Cucumber Test Framework – Cucumber-JVM with Cucumber-Java + Cucumber-Junit

Cucumber is a tool for running automated acceptance tests written in a behavior-driven development (BDD) style. Cucumber is written in the Ruby programming language. Cucumber projects are available for other platforms beyond Ruby. Some use Ruby Cucumber with a bridge into the target language (e.g. cuke4php and cuke4lua). Others use the Gherkin parser but implement everything else in the target language. Cucumber allows the execution of feature documentation written in business-facing text. – http://en.wikipedia.org/wiki/Cucumber_(software)

Cucumber works with Ruby, Java, .NET, Flex or web applications written in any language. It has been translated to over 40 spoken languages. – http://cukes.info/

The language that Cucumber understands is called Gherkin. Here is an example: – https://github.com/cucumber/cucumber/wiki

 

While Cucumber can be thought of as a “testing” tool, the intent of the tool is to support BDD. This means that the “tests” (plain text feature descriptions with scenarios) are typically written before anything else and verified by business analysts, domain experts, etc. non technical stakeholders. The production code is then written outside-in, to make the stories pass.

Cucumber itself is written in Ruby, but it can be used to “test” code written in Ruby or other languages including but not limited to Java, C# and Python.

I will show an example how cucumber-jvm fits with cucumber-java and cucumber-junit

First create a blank maven project in Eclipse. You put values for Group Id, Artifact Id, Packaging, Name and Description. For example,

 

Click “Finish”.

Now open the pom.xml file and add the following dependencies for cucumber and junit

 

A standard Maven project directory structure will have a source folder src/test/resources, this is the directory where you should create your .feature files. So let’s create a feature for adding two numbers.

Create a file called add.feature in src/test/resources. You can of course create packages in this source folder to organize your feature files. I have put the feature file under in.webtuts.cucumber package. So the full path for the feature file is src/test/resources/in/webtuts/cucumber/add.feature.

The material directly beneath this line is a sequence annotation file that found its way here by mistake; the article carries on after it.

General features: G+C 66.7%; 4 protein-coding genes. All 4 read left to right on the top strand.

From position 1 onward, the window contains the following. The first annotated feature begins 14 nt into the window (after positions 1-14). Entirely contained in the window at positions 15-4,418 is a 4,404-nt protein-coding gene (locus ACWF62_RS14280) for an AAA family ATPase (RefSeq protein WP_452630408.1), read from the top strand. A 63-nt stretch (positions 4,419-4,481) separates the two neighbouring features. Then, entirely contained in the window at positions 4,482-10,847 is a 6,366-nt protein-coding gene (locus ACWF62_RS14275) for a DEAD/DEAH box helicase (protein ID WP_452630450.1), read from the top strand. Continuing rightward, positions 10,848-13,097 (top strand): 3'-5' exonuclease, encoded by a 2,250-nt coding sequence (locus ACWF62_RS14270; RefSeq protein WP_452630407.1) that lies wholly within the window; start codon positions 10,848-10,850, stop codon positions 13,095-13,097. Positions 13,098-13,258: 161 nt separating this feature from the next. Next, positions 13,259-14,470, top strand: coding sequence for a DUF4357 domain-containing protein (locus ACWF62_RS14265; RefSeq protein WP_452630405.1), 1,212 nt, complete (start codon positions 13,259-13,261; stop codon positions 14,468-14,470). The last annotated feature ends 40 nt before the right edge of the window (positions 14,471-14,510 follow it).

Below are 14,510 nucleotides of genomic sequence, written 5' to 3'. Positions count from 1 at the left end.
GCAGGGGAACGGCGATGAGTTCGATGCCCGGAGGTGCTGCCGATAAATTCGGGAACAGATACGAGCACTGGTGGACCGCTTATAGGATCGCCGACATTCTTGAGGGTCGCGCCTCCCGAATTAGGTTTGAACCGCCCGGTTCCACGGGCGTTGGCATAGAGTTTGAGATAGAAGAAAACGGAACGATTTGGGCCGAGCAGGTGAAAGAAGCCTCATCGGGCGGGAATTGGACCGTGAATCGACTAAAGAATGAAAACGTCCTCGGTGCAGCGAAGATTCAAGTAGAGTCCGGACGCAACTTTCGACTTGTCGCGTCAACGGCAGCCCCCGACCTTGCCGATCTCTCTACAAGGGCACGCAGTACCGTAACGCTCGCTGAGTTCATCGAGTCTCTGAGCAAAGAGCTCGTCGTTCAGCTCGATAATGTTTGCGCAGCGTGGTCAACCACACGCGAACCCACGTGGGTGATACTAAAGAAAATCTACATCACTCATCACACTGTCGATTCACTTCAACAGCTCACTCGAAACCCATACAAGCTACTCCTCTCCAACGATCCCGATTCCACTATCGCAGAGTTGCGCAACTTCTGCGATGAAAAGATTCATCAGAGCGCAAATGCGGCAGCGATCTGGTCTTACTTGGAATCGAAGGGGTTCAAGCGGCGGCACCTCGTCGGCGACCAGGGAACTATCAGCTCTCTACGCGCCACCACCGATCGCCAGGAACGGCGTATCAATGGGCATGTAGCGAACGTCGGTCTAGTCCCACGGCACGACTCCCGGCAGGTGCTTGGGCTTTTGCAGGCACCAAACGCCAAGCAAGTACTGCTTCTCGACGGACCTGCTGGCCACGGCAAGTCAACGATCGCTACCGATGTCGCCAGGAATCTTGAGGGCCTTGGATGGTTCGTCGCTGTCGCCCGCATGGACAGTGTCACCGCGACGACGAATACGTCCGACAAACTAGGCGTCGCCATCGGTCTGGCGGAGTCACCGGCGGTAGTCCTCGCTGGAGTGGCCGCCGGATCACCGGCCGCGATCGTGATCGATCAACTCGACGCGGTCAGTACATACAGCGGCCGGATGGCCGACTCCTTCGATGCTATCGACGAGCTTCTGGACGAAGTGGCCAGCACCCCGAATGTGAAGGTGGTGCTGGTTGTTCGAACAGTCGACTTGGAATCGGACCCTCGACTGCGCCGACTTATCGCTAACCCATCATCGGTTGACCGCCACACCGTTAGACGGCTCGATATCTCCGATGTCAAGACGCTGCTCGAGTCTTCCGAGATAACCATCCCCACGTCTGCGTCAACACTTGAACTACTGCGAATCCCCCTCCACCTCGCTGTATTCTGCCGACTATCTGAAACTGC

Now let’s write our first simple scenario. We want to test that when two numbers are added together we will get the expected result.

src/test/resources/in/webtuts/cucumber/add.feature

 

The above first scenario describes the steps that will have to be executed successfully for the Scenario to pass.

We will run the .feature using a JUnit Runner, which we are having from the Cucumber-Junit Library. So all we need to do is to create a blank test class, and annotate it with JUnit’s @RunWith annotation as follows:

 

You can now run TestAdd.java like you would any other JUnit test.

The console output:

 

Take a look at the JUnit Tab in your Eclipse IDE, the scenario steps were actually skipped, they were not executed because no step definitions were found. You’ll see some very helpful information about the scenario that was executed and the steps which were skipped.

The output also has shown you default implementations for the step definitions, how nice is that!

Let’s create a class for the step definitions.

 

At this point we are ready to implement the step definitions. Let’s start with the steps.

 

Now run AddTest.java and you will see that the test steps have been passed.

The AddStepDefinition class can be refactored because num1,num2 etc. variables should not be decraled here and it’s just for testing purpose.

Thanks for your reading. Please leave a comment if you have any query.

Soumitra

Software Professional, I am passionate to work on web/enterprise application. For more information please go to about me. You can follow on Twitter. You can be a friend on Facebook or Google Plus or Linkedin

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